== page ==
Connecticut rules of practice provide for sanctions related to spoliation of evidence. Specifically, Connecticut Practice Book § 13-14 provides, in part, a party’s failure to comply with an order of discovery may result in: (1) the entry of a nonsuit or default judgment; (2) the payment of the opposing party’s costs of seeking discovery, including reasonable attorney’s fees; (3) entry of an order that the matters regarding which the discovery was sought or other designated facts shall be taken to be established for the purposes of the action; (4)  entry of an order prohibiting the party who has failed to comply from introducing designated matters in evidence; and (5) if]f the party failing to comply is the plaintiff, the entry of a judgment of dismissal.

In addition, Connecticut Practice Book § 2-37 sets forth sanctions that can be imposed upon an attorney who engages in the intentional spoliation of evidence including among other things, reprimand and/or assessment of costs.

  1. Spoliation of electronic evidence and duty to preserve electronic information.

A party to a pending or impending civil action has a legal duty to preserve relevant evidence.  Rizzuto v. Davidson Ladders, Inc., 280 Conn. 225, 251 (2006).

Federal courts in the District of Connecticut have applied a similar test, concluding that for a duty to preserve evidence to be imposed on a party, “the litigant must be on notice that documents and information in its possession are relevant to litigation, or potential litigation, or are reasonably calculated to lead to the discovery of admissible evidence.” McGinnity v. Metro-N. Commuter R.R., 183 F.R.D. 58, 60 (D. Conn. 1998); see also Bagley v. Yale Univ., 318 F.R.D. 234, 239 (D. Conn. 2016).

  1. Retention of surveillance video.

See above.

Collateral Source

  1. Can plaintiff submit to a jury the total amount of his/her medical expenses, even if a portion of the expenses were reimbursed or paid for by his/her insurance carrier?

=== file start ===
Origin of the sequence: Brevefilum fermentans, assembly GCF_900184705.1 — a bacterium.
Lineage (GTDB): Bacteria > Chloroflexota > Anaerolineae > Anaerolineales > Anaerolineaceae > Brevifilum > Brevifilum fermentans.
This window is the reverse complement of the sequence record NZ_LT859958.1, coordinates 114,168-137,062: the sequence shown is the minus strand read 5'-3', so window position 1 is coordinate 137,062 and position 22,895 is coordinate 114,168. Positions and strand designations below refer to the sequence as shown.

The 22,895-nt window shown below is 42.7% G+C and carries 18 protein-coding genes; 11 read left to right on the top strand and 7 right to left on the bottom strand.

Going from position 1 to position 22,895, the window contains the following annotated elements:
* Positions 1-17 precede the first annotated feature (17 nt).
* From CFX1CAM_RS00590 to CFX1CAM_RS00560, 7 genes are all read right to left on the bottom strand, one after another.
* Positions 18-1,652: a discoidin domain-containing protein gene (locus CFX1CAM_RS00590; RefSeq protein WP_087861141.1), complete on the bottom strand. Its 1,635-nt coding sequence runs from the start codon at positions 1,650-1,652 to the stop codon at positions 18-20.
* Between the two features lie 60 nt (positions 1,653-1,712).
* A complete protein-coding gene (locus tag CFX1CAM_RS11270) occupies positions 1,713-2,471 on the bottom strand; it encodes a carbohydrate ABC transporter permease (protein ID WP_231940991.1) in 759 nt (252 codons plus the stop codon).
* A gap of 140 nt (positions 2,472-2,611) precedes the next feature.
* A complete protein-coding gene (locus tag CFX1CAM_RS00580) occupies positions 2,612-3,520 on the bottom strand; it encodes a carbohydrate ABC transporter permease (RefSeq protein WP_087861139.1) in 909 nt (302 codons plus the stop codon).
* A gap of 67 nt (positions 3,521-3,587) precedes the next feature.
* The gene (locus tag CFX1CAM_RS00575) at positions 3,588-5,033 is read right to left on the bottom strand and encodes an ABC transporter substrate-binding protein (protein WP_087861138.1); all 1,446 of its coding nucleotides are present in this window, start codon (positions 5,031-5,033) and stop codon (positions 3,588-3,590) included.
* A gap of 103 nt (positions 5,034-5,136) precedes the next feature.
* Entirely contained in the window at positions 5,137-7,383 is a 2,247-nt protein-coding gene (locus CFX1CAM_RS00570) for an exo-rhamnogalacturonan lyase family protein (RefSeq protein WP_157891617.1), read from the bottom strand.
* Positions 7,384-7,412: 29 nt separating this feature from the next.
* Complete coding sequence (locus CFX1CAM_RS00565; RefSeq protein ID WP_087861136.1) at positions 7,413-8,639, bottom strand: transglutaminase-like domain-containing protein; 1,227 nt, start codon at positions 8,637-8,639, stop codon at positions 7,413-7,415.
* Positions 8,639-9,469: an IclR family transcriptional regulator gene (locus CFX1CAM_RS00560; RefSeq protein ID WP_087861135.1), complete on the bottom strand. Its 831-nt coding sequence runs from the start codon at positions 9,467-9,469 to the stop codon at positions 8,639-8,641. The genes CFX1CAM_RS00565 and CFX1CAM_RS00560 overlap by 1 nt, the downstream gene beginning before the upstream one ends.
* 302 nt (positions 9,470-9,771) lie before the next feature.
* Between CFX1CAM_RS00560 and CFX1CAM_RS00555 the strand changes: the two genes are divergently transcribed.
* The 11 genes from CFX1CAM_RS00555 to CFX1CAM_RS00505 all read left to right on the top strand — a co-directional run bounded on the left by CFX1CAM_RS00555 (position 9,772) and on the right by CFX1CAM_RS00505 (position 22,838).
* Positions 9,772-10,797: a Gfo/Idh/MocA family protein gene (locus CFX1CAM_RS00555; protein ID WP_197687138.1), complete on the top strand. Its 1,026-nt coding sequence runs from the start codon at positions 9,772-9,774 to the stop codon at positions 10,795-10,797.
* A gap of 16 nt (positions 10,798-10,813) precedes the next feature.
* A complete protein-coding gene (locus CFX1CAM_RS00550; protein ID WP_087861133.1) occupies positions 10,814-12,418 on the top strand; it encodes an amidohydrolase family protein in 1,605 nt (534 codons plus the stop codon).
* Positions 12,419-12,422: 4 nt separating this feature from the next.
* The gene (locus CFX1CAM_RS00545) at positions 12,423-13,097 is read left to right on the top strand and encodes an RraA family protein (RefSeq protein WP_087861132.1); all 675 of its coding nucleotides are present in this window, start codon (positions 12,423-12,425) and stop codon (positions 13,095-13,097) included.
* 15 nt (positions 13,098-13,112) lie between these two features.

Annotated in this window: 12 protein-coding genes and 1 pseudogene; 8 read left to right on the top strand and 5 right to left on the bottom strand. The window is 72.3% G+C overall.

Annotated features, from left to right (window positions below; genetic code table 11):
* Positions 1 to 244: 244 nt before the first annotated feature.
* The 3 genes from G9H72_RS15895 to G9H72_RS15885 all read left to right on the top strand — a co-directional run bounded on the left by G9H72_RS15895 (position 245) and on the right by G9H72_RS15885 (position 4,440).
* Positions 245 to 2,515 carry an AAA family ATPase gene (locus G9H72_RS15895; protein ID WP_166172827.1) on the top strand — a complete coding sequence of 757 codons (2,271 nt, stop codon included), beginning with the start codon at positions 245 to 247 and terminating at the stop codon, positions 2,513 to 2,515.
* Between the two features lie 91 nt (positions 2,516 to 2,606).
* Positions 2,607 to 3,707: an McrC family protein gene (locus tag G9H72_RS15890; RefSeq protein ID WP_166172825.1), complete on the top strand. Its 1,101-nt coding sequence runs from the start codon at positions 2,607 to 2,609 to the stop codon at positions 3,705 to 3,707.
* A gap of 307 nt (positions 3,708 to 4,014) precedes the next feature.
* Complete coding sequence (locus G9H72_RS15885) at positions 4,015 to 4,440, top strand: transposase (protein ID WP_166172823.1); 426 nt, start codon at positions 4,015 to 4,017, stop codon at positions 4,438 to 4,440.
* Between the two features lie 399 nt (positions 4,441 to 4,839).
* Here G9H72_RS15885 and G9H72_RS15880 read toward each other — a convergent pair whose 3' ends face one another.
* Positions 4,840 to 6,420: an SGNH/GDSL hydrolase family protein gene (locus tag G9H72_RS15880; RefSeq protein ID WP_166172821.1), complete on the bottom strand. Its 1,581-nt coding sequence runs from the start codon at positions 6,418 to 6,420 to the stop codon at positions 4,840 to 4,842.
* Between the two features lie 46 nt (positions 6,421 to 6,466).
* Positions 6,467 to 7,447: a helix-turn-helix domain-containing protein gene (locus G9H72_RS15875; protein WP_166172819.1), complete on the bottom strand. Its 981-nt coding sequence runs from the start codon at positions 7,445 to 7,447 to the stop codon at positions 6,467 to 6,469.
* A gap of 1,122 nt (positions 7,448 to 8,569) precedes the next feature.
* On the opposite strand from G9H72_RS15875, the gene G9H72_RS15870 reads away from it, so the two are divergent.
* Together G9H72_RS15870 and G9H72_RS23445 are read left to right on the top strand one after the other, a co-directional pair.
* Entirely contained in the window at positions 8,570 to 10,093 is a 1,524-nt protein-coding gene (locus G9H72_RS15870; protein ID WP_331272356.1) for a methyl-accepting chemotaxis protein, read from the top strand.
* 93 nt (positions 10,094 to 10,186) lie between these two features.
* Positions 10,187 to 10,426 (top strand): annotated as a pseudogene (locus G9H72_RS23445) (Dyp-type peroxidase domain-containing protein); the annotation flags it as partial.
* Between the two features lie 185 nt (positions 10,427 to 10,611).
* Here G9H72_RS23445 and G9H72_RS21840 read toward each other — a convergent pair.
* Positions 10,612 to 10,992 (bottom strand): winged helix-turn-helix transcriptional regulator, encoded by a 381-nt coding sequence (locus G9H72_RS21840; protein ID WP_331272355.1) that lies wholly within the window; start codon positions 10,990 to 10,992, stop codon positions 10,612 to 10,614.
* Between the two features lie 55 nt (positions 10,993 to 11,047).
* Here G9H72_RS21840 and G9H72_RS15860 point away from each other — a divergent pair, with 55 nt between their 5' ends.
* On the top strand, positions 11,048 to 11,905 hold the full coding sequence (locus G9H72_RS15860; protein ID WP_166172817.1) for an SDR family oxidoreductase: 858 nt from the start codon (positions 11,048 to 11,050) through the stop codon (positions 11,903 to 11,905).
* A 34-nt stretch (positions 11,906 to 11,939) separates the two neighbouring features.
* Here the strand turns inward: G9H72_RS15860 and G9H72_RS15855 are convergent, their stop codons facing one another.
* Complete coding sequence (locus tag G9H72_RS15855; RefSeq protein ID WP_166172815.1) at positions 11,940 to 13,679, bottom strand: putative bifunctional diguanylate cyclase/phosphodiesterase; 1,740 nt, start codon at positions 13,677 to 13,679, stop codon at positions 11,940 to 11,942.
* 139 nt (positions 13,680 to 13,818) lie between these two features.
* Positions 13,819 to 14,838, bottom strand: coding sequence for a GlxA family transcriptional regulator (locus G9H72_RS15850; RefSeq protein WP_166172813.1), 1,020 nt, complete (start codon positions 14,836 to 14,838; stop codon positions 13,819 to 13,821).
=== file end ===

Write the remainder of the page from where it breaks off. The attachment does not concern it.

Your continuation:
In Connecticut a plaintiff can submit to the jury the full amount charged by a medical provider as part of his or her economic damages.

  1. Is the fact that all or a portion of the plaintiff’s medical expenses were reimbursed or paid for by his/her insurance carrier admissible at trial or does the judge reduce the verdict in a post-trial hearing?

Subsequent to a plaintiff’s verdict, the defendant can request a collateral source hearing pursuant to Conn. Gen. Stat. § 52-225a.  The collateral source hearing asks the court to reduce the economic damages by the applicable collateral sources. The collateral source offset is subject to several limitations.  Specifically, the plaintiff is entitled to credit for any insurance premiums paid during the treatment period.  Also, if the collateral source is an ERISA plan then the amount paid by the plan would not offset.  This area of law is in a state of flux as a recent decision has held that a valid lien for part of the economic damages may apply to all of the economic damages.  Marciano v. Jimenez, et al., 324 Conn. 70 (2016).  Connecticut Superior Courts have begun to interpret this ruling and have recently held that the lienholder need not have taken any affirmative steps to seek subrogation in order for there to be no collateral source hearing and that the simple fact that the right exists precludes the hearing.  Ashmore v. Hartford Hospital, 2017 WL 3975529 (Conn. Super. 2017).

  1. Can defendants reduce the amount plaintiff claims as medical expenses by the amount that was actually paid by an insurer? (i.e. where plaintiff’s medical expenses were $50,000 but the insurer only paid $25,000 and the medical provider accepted the reduced payment as payment in full).